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I was late coming to Advent. The church of my childhood and youth never observed a season of preparation leading to Christmas day. We were left, then, to “get ready for Christmas” the same way secular people did: by overfilling our schedules, spending too much money, bingeing on TV Christmas specials, and eating way too many sweet treats.
Of course, a fair bit of the time, the result was that I didn’t actually prepare for Christmas at all. I’m not saying I didn’t enjoy the lights, the tinsel, the carols, and all the rest; I loved them—and I still do! The problem is that much of the outward trappings of Christmas don’t always draw us into the depths of its holy mystery. In fact, if we’re not careful, they can even shield us from that mystery.
That’s why I have come to appreciate the discipline of Advent. Advent taps the brakes on our culture’s frenetic Christmas “preparations.” Sometimes, it slams on those brakes with both feet. At it’s most basic, Advent insistently whispers, “Pace yourself; it’s not Christmas yet.”
And when I come more slowly into Christmas, I can better appreciate what that season really means, and how my life should be different because of that meaning.
John the Baptist is a patron saint of Advent waiting and preparation. His ministry in the wilderness got people ready for Jesus to show up. He announced the coming of the kingdom of heaven and called people to repent—just as Jesus did.
And what better way to prepare for Christmas than to get serious about what Jesus said to do?
(This blog post first appeared in an ever so slightly different form at Coracle.)
Wisdom from Damaris Zehner regarding Matthew 20:1-16:
Why is it that we identify ourselves with the hard workers and not with the latecomers? Do we really think we have achieved enough through our efforts to dictate to God how he should reward everyone? I wonder why it takes so long to occur to most of us that we are really the ones who deserve nothing and are rewarded with grace.
She then goes on to apply this same insight to a certain Disney movie.
Wednesday night Bible study tonight delved into Matthew’s version of the genealogy of Jesus. This got me thinking about a series of posts I wrote a few years back about this topic, which I thought I’d link to again for those who either missed it the first time around or wanted a refresher.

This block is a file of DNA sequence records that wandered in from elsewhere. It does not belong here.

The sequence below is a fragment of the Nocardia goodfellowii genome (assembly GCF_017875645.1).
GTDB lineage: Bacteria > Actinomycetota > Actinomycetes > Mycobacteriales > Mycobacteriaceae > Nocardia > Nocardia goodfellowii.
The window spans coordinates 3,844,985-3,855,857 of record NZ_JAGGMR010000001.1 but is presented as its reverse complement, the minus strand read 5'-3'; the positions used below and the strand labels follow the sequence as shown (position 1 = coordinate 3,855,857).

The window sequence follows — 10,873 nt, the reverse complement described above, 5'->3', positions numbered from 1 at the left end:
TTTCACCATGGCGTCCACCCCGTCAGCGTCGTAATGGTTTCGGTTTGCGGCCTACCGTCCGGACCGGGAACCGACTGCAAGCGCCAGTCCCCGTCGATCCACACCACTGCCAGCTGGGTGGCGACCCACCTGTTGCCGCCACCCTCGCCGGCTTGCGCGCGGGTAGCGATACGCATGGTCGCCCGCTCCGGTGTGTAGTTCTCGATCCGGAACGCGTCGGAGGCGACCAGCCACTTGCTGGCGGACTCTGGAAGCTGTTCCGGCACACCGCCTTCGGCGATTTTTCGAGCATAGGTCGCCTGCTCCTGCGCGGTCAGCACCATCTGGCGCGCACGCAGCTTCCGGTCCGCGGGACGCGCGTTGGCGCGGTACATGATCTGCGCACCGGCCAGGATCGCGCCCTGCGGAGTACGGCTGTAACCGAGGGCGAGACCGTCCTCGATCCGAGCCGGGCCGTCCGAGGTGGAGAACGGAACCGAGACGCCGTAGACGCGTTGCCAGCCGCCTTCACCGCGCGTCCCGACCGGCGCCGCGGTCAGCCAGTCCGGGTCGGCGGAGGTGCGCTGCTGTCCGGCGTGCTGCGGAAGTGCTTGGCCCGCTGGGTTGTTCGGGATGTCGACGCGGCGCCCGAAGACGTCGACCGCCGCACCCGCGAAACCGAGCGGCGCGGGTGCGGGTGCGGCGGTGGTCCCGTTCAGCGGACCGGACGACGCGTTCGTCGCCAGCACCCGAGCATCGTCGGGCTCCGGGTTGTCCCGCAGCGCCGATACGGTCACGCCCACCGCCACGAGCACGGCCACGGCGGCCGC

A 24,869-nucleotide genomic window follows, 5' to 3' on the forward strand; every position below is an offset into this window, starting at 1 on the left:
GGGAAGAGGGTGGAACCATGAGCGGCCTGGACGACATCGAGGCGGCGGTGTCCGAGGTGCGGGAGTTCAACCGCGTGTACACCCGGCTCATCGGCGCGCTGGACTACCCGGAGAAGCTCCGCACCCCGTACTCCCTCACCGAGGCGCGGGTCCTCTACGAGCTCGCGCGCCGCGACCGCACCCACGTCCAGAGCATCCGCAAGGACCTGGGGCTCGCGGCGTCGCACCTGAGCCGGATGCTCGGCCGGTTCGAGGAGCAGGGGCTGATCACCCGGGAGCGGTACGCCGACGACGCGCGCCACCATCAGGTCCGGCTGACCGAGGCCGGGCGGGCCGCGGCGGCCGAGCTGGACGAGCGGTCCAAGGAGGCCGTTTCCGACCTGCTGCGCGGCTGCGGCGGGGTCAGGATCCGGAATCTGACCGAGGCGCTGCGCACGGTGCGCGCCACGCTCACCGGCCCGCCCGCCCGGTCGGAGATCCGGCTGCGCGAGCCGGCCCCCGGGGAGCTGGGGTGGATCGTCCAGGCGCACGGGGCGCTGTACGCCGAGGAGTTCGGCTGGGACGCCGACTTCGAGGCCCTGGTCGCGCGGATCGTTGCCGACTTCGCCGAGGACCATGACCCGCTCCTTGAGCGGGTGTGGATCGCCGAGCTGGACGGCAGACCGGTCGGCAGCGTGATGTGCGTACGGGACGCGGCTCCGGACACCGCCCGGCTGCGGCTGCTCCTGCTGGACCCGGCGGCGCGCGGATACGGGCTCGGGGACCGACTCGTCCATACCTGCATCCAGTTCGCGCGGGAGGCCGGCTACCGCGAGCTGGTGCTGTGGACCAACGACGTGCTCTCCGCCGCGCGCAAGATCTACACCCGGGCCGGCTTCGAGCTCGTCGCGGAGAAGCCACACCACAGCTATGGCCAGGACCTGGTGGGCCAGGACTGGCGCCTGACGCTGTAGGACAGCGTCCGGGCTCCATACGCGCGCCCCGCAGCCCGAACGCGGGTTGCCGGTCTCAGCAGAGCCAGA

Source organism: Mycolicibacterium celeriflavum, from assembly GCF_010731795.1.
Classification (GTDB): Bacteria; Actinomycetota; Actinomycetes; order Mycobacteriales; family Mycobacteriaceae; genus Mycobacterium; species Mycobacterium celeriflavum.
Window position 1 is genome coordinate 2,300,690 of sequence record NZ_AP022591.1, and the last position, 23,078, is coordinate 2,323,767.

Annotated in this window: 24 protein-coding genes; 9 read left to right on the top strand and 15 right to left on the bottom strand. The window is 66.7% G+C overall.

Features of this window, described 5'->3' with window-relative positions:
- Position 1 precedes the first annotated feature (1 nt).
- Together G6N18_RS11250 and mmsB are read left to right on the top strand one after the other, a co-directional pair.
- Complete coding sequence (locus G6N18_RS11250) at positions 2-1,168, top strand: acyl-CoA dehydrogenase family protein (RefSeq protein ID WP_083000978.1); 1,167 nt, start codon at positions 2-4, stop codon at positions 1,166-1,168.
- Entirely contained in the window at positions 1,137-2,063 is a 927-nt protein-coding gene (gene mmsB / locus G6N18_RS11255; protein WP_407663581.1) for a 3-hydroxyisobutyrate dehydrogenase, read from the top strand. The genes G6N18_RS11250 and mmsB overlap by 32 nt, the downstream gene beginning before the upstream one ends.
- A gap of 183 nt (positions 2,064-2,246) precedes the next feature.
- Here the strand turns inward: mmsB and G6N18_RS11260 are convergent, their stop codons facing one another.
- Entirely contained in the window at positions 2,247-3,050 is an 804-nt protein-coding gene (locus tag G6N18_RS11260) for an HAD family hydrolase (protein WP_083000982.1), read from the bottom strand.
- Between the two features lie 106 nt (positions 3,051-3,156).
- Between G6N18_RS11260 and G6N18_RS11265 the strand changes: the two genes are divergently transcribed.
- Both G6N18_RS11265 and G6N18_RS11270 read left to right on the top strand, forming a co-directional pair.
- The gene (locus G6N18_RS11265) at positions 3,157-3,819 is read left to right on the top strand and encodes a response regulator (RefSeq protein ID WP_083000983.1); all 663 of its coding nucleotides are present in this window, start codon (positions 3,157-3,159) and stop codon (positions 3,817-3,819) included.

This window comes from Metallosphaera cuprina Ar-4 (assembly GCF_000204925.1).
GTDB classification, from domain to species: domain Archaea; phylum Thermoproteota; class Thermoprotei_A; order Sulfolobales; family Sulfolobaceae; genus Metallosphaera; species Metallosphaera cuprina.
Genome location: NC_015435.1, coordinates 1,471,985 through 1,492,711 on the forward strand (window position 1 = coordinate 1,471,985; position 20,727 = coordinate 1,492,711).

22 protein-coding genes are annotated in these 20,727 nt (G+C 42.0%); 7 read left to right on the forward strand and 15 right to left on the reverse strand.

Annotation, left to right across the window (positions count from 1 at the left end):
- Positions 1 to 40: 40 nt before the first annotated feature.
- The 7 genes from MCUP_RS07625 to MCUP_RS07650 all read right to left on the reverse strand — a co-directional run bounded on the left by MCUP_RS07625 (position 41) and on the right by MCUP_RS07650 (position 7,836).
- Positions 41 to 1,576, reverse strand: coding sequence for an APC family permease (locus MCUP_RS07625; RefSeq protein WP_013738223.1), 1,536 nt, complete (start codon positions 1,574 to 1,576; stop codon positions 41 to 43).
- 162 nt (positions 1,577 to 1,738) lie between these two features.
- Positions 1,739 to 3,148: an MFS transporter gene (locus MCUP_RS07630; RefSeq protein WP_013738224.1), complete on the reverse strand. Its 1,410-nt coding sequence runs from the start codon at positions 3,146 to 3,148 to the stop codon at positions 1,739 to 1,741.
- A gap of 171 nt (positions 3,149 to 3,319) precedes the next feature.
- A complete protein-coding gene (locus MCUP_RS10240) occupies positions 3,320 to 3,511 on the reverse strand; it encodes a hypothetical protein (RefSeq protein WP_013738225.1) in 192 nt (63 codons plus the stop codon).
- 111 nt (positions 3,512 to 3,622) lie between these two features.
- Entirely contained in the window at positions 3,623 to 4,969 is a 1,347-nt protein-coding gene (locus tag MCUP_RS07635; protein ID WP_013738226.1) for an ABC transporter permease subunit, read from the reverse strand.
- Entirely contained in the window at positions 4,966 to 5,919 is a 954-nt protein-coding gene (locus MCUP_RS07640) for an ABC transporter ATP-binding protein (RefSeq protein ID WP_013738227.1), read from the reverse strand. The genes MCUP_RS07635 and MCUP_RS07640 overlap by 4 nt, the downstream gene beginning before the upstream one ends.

New at The Bible and Interpretation: Isaac W. Oliver, “Do Christians Have to Keep the Torah? The Cases of Matthew and Luke-Acts.”
For a long time it was not uncommon to posit that Jesus was responsible for the dispensation of such practices [as kosher rules, the Sabbath, etc.]. Jesus was the first “Christian,” who had come to announce the end of the Torah and Judaism. Draining Jesus of his Jewishness reached its unfortunate peak with the rise of Nazism when Jesus was even cast by some as an Aryan! However, ever since the end of World War II, the Jewishness of Jesus has been gradually resurfacing. “Blame” for the Christian distancing from Jewish practice has shifted instead to Paul, the apostle of the Gentiles. Traditionally, Paul has been viewed as an “apostate” from Judaism who founded a new religion, Christianity. Yet even Paul’s relationship to his Jewish heritage, including the complex question of his attitude toward the Torah, is being revisited and intensely debated among scholars of early Judaism and Christianity. It is also becoming clearer that many early Christians continued to conceive of their faith in Jewish terms and even identify themselves with the Jewish people and story for longer than previously thought. Social scientific analysis of early Christianity and Judaism further reminds us that the social reality on the ground was always more complicated than the idealist and often polemical depictions found in some of the early Christian literature that has survived history. Many of the early Christian works that have been preserved were written by Christian intellectuals—often opposed to Judaism and the observance of Jewish custom—who tried to assert their theological ideals and norms upon other Christians. The average Christian on the street, however, might have cared little about what some of these church fathers wrote or preached from the pulpit. As late as the fourth century of the Common Era, John Chrysostom, was vociferously (and in some ways helplessly) trying to convince his Christian parishioners in Antioch not to attend services at synagogues and observe Jewish festivals (see his work, Against the Jews). Certainly, the surviving literature does not tell us the whole story about the complex history of Jewish-Christian relations.